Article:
payslip

It took me a good few months to summon up the mental energy required to decipher this complex document. For the most part it consisted of a list of payments made to funds with baffling names such as B2V APEC TB or FNGS. Closer inspection revealed that B2V APEC TB – whatever it was – had been awarded the princely sum of 0.02€, and FNGS 1.24€. Trifling though these amounts may have been, cumulatively they provoked in me a sense of profound indignation. I had only started with 412€, for pity’s sake, and yet someone had seen fit to reduce that amount, not once, but 30 times. That is almost one deduction for every 10€ of take-home pay.

To make matters worse, it dawned on me that the 318€ which remained was not, in fact, mine to spend as I saw fit. Although this sum was described on my payslip as being net à payer, it had not yet been subject to income tax. In France, you see, you are paid your monthly salary after deductions of approximately 20% for your cotisations sociales (social security contributions). The 80% that remains is then subject to income tax, but this is calculated and collected later. For people accustomed to having their taxes taken at source, this has the unnerving effect of making you feel that a sizeable portion of the money you have been paid is only really on loan.

The need for the double-sided, minutely-itemised payslip seems to arise from a deep-rooted suspicion about the motivations of the French taxman. Unfortunately, though, far from reassuring the nervous tax-payer, the excessive transparency of the average bulletin de paie serves only to deepen resentment.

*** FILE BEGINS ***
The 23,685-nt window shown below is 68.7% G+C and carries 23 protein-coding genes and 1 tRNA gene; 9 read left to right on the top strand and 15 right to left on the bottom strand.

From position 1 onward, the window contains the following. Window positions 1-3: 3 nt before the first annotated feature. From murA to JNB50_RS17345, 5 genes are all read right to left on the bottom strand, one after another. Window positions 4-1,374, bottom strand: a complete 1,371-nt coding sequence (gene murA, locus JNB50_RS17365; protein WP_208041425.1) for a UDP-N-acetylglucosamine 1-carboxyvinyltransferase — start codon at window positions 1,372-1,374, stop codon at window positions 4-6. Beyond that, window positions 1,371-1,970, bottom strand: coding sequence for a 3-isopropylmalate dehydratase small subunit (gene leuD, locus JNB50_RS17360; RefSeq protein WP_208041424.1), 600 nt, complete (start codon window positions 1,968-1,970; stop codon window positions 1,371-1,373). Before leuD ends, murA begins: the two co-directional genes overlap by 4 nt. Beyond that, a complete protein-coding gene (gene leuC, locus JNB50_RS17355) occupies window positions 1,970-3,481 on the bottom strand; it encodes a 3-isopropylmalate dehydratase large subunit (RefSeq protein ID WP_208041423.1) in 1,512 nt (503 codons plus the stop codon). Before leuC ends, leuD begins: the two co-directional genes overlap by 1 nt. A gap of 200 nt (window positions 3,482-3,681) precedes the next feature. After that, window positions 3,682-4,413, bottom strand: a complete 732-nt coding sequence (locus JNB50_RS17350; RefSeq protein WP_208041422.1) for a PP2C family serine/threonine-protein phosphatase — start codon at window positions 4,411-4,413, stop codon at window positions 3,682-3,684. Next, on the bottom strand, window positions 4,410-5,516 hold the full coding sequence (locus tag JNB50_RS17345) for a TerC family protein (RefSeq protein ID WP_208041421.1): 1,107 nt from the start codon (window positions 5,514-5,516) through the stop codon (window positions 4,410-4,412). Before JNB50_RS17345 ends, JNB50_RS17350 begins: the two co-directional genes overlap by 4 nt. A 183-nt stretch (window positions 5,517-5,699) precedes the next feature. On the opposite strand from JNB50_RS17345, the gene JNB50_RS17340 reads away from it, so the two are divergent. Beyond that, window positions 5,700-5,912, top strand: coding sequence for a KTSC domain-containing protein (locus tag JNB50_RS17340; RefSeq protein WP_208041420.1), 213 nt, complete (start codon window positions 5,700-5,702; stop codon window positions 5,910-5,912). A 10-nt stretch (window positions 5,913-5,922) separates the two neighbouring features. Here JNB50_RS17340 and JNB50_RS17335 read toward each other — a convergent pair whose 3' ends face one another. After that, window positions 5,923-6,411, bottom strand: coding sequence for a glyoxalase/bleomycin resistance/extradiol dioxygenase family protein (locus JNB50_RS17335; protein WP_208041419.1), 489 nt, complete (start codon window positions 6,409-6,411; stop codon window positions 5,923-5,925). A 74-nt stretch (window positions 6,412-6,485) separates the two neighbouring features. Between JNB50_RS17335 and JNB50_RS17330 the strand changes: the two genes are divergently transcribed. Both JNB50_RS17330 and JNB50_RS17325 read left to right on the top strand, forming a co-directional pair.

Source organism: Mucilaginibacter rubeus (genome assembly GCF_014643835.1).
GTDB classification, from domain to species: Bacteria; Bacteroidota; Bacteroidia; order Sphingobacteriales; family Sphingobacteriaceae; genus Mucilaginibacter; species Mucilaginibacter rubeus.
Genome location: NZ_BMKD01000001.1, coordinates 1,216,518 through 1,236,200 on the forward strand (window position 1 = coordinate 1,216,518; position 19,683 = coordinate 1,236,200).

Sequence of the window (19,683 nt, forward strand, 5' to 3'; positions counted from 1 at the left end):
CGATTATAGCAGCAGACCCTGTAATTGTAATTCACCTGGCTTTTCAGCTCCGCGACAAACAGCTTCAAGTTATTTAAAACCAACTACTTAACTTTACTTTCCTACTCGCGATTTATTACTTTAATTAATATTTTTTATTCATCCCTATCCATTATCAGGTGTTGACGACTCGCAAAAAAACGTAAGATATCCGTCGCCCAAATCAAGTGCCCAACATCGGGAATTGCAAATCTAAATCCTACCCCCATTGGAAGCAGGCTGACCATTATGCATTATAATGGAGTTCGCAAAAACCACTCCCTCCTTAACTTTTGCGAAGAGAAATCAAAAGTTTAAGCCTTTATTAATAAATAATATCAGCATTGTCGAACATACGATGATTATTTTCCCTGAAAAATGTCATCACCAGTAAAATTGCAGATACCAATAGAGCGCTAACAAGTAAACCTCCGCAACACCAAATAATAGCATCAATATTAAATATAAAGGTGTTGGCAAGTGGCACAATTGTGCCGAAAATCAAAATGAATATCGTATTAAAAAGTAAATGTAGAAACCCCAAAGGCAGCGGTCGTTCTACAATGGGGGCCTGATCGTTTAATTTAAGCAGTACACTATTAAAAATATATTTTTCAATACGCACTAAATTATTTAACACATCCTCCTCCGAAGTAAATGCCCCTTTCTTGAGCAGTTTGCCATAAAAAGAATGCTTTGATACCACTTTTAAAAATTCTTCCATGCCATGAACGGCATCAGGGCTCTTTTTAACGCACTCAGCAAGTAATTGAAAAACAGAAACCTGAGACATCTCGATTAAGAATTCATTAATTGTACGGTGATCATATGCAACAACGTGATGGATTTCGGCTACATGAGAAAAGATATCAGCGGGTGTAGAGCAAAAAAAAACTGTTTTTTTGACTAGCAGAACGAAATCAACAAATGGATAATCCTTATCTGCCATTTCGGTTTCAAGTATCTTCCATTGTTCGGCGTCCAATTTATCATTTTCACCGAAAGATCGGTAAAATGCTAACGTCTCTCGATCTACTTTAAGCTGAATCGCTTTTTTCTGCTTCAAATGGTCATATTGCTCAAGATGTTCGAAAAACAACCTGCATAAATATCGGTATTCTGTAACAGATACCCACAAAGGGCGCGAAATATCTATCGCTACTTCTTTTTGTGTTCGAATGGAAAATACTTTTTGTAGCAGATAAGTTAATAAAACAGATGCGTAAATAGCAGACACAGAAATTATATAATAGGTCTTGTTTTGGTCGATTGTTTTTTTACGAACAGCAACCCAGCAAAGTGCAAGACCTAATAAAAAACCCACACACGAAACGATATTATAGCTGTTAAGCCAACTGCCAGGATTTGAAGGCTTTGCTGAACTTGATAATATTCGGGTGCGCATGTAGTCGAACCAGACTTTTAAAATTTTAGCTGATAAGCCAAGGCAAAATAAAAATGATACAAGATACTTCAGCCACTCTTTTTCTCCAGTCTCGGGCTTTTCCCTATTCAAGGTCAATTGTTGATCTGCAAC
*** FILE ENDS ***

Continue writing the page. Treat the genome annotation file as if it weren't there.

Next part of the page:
The psychology is quite basic: if your tax is taken in a single lump, however large that lump might be, it is basically tolerable. Taking your tax in multiple instalments, on the other hand, is the fiscal equivalent of death by a thousand cuts. You were quite happy to pay for your healthcare, but, really, the 1.24€ you have been forced to give to the FNGS is too much. Even if you’ve only ever visited France as a tourist, you will be familiar with this syndrome: when your hotelier or B&B host insists that you pay them 0.38€ in taxe de séjour, you question the extra cost far more than you would have done had it simply been subsumed within a price tag that was 1€ higher at the outset.

It goes without saying that, wherever resentment of the taxman is to be found, a multitude of ways of cheating him will flourish. In France, getting one over on le fisc is a national pastime, freely discussed in public in vitriolic tones that would make those UK politicians currently waging righteous warfare against evil tax-evading corporations and fat-cat billionaires blush.

It is fairly common, for example, to hear people describing with glee how a bedroom or playroom in their house has been officially classified as a grenier, an annexe or a cave, meaning that it does not have to be counted in the square meterage of the property for the purposes of paying the taxe foncière. Whereas at this point a UK solicitor might dourly advise their client not to discuss such matters within their hearing, the French notaire would be more likely to chuckle, shake their head, and remark that, malheureusement, new building regulations meant that this little ruse was becoming less viable. I steer prudishly away from all discussion of personal tax returns in friendly conversation, but I have nonetheless had no shortage of people offering me advice on how best to reduce my tax bill by means of varying legitimacy.

The moral of this story? Next time you are staring miserably at your meagre pay packet, spare a thought for all those poor French employees, burdened with paying entire centimes for their B2V APEC TB.